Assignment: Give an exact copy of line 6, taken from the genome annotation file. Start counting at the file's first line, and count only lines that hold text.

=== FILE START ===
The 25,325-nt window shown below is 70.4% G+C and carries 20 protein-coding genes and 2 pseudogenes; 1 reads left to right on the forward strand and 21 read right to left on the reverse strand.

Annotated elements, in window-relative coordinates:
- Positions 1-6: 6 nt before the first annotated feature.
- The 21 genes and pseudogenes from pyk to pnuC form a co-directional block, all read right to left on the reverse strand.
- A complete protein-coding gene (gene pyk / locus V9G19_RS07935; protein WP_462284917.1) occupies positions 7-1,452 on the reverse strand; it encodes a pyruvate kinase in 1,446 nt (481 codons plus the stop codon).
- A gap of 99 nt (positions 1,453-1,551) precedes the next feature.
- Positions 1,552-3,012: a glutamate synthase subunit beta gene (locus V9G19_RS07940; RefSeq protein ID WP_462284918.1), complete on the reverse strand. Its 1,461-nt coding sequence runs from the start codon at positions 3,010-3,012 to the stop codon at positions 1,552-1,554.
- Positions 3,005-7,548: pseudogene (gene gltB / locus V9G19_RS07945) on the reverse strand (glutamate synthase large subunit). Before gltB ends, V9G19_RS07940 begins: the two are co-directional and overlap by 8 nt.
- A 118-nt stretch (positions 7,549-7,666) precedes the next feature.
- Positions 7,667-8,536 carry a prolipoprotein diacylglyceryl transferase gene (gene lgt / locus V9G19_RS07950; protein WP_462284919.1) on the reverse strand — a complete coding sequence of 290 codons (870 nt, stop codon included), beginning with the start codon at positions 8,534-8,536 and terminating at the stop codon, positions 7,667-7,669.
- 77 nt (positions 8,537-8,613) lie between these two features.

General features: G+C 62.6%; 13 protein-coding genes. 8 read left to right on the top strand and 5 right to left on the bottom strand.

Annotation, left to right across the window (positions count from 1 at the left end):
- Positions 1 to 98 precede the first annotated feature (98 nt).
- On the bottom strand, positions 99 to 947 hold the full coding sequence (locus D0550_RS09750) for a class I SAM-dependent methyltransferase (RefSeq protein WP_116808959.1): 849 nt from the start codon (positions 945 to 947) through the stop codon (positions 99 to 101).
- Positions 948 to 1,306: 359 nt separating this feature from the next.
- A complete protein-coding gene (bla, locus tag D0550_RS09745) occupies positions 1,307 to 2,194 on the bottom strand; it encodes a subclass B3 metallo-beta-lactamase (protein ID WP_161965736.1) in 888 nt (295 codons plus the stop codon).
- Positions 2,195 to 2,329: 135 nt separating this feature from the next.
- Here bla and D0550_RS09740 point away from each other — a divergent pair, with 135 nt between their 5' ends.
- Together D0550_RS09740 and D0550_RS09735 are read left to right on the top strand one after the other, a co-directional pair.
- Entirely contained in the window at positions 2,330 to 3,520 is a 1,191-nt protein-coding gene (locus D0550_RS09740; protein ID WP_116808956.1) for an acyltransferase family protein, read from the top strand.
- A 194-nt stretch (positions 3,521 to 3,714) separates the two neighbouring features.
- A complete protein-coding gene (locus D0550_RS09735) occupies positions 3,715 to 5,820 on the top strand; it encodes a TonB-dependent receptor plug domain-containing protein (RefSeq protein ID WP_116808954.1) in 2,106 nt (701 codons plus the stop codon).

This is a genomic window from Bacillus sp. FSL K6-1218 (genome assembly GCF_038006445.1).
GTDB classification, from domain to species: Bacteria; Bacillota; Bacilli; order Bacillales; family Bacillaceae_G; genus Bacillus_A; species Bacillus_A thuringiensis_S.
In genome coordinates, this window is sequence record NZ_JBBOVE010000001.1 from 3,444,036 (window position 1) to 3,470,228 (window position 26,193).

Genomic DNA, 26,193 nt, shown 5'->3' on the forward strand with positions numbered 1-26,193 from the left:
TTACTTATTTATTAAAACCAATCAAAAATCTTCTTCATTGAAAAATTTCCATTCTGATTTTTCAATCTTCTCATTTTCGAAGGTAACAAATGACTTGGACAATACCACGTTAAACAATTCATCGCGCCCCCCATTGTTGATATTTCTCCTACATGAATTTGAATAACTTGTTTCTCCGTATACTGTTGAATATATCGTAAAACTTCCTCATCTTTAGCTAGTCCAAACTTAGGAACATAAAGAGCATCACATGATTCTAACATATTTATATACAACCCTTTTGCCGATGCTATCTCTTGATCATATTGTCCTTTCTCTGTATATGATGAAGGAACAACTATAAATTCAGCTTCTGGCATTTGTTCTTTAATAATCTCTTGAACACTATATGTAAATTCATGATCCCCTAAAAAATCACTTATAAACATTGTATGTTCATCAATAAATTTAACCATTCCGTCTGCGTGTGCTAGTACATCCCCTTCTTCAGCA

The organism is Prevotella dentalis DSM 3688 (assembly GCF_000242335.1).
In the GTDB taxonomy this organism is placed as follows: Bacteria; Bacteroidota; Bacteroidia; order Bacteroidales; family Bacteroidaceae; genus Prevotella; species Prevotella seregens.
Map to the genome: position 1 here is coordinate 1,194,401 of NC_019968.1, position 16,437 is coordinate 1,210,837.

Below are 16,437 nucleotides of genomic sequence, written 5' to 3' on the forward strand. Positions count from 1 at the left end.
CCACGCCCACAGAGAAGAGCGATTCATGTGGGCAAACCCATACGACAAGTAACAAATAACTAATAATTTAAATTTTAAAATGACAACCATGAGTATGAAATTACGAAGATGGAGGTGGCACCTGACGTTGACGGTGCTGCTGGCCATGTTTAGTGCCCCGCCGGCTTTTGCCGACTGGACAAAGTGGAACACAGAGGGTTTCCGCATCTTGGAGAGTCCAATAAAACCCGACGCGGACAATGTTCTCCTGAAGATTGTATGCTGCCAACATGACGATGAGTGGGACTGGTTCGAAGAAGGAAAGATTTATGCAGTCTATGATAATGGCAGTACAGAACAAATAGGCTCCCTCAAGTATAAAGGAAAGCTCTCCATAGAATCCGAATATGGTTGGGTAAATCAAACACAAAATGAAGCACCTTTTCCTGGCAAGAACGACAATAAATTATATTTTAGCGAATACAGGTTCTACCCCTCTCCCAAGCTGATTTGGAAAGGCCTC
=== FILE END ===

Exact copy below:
- A gap of 99 nt (positions 1,453-1,551) precedes the next feature.